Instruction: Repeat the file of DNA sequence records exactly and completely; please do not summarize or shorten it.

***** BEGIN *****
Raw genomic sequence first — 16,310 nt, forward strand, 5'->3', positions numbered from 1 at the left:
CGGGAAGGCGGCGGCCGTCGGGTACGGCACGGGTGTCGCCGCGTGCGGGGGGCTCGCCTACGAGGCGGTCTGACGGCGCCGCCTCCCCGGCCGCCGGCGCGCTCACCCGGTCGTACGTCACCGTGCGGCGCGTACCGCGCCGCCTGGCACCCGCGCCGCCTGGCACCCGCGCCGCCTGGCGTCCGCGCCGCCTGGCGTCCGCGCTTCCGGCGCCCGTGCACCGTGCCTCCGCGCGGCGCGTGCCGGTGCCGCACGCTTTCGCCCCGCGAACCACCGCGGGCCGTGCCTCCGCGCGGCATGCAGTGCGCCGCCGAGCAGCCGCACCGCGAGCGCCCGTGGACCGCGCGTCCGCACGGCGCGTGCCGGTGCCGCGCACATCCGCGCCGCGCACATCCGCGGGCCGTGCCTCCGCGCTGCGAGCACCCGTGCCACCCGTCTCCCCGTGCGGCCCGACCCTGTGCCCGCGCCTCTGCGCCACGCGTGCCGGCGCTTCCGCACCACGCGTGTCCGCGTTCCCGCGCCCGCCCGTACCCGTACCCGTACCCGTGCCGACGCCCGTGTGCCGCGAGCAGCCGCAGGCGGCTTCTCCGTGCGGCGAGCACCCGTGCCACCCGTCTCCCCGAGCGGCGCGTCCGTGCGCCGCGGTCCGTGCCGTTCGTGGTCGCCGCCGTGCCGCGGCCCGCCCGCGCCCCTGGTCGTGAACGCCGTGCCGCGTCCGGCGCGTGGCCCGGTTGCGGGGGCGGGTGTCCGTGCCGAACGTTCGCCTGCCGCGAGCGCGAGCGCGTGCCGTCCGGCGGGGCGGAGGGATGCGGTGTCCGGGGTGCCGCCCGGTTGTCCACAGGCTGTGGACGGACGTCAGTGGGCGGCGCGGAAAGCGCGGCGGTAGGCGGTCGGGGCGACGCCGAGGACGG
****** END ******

Raw genomic sequence first — 16,310 nt, forward strand, 5'->3', positions numbered from 1 at the left:
CGGGAAGGCGGCGGCCGTCGGGTACGGCACGGGTGTCGCCGCGTGCGGGGGGCTCGCCTACGAGGCGGTCTGACGGCGCCGCCTCCCCGGCCGCCGGCGCGCTCACCCGGTCGTACGTCACCGTGCGGCGCGTACCGCGCCGCCTGGCACCCGCGCCGCCTGGCACCCGCGCCGCCTGGCGTCCGCGCCGCCTGGCGTCCGCGCTTCCGGCGCCCGTGCACCGTGCCTCCGCGCGGCGCGTGCCGGTGCCGCACGCTTTCGCCCCGCGAACCACCGCGGGCCGTGCCTCCGCGCGGCATGCAGTGCGCCGCCGAGCAGCCGCACCGCGAGCGCCCGTGGACCGCGCGTCCGCACGGCGCGTGCCGGTGCCGCGCACATCCGCGCCGCGCACATCCGCGGGCCGTGCCTCCGCGCTGCGAGCACCCGTGCCACCCGTCTCCCCGTGCGGCCCGACCCTGTGCCCGCGCCTCTGCGCCACGCGTGCCGGCGCTTCCGCACCACGCGTGTCCGCGTTCCCGCGCCCGCCCGTACCCGTACCCGTACCCGTGCCGACGCCCGTGTGCCGCGAGCAGCCGCAGGCGGCTTCTCCGTGCGGCGAGCACCCGTGCCACCCGTCTCCCCGAGCGGCGCGTCCGTGCGCCGCGGTCCGTGCCGTTCGTGGTCGCCGCCGTGCCGCGGCCCGCCCGCGCCCCTGGTCGTGAACGCCGTGCCGCGTCCGGCGCGTGGCCCGGTTGCGGGGGCGGGTGTCCGTGCCGAACGTTCGCCTGCCGCGAGCGCGAGCGCGTGCCGTCCGGCGGGGCGGAGGGATGCGGTGTCCGGGGTGCCGCCCGGTTGTCCACAGGCTGTGGACGGACGTCAGTGGGCGGCGCGGAAAGCGCGGCGGTAGGCGGTCGGGGCGACGCCGAGGACGG